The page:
We’re less than a month away from it being 25 years since Stevie Ray Vaughan was killed. But I’m talking to you about this now because, well, I wanted to include him in this series…
It’s easy – now – to see Steve Ray Vaughan as some bogan rock-as-blues/blues-as-rock guy, because of the influence, his strat’n’hat look appropriated by far too many weekend-warriors.
But Stevie was the real deal. He knew those blues licks. He knew the records inside out. And he had the respect of the main guys. He also came about as close to bridging those worlds as has ever been possible; he had genuine skills and old-school (proper) blues knowledge. Yet he was a Guitar World cover star and his look and feel and sound was exciting to the shred guys (and gals) usually tearing through the pages to find transcriptions of George Lynch or Lita Ford or Vai and Satch.
I wonder if, 25 years on, SRV was the last real guitar hero. I think he was for me.
You see, I was young and I found his music by fluke really – the best way. And I still remember, vividly, the day he died. And how a type of mini-depression sat with me.
It was clearly the school holidays because I wasn’t at school, I was just sifting about. And I heard the news on the radio: there had been a helicopter crash. Eric Clapton and Buddy Guy and Robert Cray and Jimmie Vaughan were not dead.
I spent the rest of that day moping about – listening to the two Stevie Ray Vaughan albums I had at that point: Couldn’t Stand The Weather and In Step. I wondered why the guy at the dairy down the road seemed his usual chipper self. I was baffled that dad went to work, came home for lunch, and then went to work again. And never mentioned it. I was devastated.
It was the first time I was crushed by a musician’s death. And really the only time. I was young and silly. (Now I only have one excuse). But the music of Stevie Ray Vaughan really meant something to me – and, crucially, I had only just discovered him months before he died.
My brother had shown me the video to Cold Shot – it was on a recorded VHS. It quickly became my favourite video. And when we travelled to Australia – just a couple of weeks before that fatal day – I picked up Couldn’t Stand The Weather (on cassette tape; happy that I had the album with Cold Shot on it). I had purchased In Step, the album-du-jour, just a week or two before hand. And I couldn’t stop playing those tapes.
From the age of 10-15 guitar-based rock and blues was my main musical passion. I had a subscription to Guitar World even though I didn’t play the guitar. I was obsessed with Ritchie Blackmore and Carlos Santana and B.B. King and Albert King and Eric Clapton and Jeff Beck and Jimi Hendrix. I was reading about music I had yet to hear (Sonic Youth, Frank Zappa) and I wasn’t interested in much that didn’t have an electric guitar component.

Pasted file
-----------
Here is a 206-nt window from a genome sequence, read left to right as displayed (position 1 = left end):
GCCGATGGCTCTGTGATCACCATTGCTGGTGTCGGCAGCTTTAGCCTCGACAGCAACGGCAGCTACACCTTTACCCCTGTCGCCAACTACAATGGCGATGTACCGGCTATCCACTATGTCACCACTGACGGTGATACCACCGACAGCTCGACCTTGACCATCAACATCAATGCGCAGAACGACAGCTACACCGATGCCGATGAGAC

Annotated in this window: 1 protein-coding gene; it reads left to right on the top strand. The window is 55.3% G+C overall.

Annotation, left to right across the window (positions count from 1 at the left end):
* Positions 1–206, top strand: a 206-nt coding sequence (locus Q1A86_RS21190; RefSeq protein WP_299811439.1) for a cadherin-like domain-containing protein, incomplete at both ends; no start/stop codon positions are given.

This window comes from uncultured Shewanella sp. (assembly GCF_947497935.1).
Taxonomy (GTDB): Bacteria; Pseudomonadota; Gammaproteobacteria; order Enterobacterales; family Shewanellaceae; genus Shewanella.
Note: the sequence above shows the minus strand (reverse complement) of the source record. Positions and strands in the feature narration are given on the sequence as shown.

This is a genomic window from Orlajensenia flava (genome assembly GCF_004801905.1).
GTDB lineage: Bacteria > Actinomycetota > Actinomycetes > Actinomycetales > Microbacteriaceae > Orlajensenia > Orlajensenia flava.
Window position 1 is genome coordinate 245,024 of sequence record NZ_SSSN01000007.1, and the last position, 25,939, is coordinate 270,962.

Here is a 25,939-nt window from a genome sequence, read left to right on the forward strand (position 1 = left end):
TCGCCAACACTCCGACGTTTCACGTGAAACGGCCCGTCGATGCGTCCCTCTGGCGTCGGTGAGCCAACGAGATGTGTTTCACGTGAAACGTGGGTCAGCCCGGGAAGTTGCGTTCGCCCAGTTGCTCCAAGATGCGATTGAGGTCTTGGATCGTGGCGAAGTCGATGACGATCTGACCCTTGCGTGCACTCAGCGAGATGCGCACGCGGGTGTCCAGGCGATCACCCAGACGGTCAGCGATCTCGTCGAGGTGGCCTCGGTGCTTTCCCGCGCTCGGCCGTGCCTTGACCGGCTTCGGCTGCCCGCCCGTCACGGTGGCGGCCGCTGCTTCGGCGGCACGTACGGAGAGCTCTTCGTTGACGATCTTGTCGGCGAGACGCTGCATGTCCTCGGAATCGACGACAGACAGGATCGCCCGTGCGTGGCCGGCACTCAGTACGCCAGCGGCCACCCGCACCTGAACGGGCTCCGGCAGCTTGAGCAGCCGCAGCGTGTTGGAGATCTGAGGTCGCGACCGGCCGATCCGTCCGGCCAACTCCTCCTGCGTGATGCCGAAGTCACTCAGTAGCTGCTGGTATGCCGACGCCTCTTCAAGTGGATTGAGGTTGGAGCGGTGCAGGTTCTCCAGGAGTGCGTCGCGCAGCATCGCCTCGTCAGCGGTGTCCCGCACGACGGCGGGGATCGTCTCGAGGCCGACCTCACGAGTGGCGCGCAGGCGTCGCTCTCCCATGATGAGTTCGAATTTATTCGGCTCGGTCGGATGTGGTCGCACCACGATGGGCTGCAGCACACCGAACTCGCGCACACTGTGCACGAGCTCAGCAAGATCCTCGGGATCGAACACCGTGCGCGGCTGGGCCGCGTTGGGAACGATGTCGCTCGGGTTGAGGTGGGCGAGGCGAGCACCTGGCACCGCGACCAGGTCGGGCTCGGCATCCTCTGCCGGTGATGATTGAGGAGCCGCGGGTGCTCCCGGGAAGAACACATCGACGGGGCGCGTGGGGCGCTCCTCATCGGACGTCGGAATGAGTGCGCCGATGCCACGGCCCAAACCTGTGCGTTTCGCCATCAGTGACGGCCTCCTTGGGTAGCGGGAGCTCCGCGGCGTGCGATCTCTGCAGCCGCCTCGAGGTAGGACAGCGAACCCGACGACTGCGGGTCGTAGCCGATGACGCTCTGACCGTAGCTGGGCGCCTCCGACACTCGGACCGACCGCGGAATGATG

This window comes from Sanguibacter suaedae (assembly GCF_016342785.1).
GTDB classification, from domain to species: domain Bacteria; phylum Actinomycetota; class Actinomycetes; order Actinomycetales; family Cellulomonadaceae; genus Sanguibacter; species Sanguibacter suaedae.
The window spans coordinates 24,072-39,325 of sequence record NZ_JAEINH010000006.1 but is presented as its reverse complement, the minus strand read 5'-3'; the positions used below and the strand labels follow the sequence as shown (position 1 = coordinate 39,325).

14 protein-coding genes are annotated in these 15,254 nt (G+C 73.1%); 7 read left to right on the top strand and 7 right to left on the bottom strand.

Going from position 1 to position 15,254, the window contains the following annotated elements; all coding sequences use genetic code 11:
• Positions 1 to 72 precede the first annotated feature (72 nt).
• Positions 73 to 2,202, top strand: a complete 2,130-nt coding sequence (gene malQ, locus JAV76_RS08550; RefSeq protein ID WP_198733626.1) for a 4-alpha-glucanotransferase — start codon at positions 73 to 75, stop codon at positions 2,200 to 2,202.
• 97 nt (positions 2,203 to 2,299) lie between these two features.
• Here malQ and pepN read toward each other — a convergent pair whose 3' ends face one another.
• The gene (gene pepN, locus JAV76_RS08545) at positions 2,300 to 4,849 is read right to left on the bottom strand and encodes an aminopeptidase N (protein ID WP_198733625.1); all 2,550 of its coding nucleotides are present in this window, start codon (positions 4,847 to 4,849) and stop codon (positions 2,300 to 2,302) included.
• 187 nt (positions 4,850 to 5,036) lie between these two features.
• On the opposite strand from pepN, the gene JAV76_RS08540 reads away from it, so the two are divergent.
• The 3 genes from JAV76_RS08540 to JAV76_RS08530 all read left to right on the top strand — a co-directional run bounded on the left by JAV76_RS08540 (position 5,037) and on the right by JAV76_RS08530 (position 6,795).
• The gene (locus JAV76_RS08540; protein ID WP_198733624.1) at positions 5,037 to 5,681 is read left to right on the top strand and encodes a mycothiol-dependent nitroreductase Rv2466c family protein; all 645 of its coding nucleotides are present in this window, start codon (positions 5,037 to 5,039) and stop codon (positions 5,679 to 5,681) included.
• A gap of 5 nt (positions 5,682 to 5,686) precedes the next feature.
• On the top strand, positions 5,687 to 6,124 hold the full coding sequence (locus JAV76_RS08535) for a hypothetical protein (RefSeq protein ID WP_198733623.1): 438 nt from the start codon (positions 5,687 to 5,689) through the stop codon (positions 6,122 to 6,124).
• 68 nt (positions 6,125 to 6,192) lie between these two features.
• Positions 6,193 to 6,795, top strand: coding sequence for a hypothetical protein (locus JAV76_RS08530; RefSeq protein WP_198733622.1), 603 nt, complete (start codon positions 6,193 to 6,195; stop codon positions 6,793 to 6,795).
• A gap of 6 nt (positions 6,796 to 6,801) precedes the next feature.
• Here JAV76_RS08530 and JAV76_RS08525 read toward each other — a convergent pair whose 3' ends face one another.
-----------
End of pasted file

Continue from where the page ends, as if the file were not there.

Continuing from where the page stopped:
And then – that video clip of Cold Shot and the snap decision to buy something/anything with SRV’s name on it (as it turned out In Step) turned Stevie Ray Vaughan, pretty much overnight, into my new musical hero.
So I was devastated when he died. And, fittingly for a teen, this world-crushing, soul-searching depression would last for most of that day.
From those two albums and the “Brothers” album, Family Style, released just after his death, I would go back to the debut, Texas Flood and then to Soul To Soul and the concert album recorded on that tour, Live Alive.
There have been plenty of posthumous compilations and previously unreleased live albums and I have snapped them all up – in for a gander. But it’s those five SRV albums (four studio, one live) and the final set of recordings with his brother Jimmie that are the ones I return to most regularly. Everything else has been interesting to hear, particularly In The Beginning – the first live show to surface after his death – and it goes back to a radio broadcast from 1980, three years before Texas Flood.
Vaughan – as many reading this will already know – was the guitarist on David Bowie’s Let’s Dance. Famously, he turned down the tour – bailing at the last minute – to record the first Stevie Ray Vaughan & Double Trouble album.
There was an excitement that the blues had become marketable in America for the first time since the British blues boom. But Stevie Ray Vaughan did not arrive overnight.
He was 28 when Texas Flood was released. And he had been playing the guitar for 20 years – making his first recording in 1970 – playing in a range of bands, jamming with his brother, working hard to write and learn covers, building a repertoire and a reputation both as a formidable player and as a showman.
Stevie Ray Vaughan paid his dues – opening for many of his heroes (Kings Albert and B.B., Muddy Waters) and when he found a bit of fame he produced a “comeback” record for Lonnie Mack.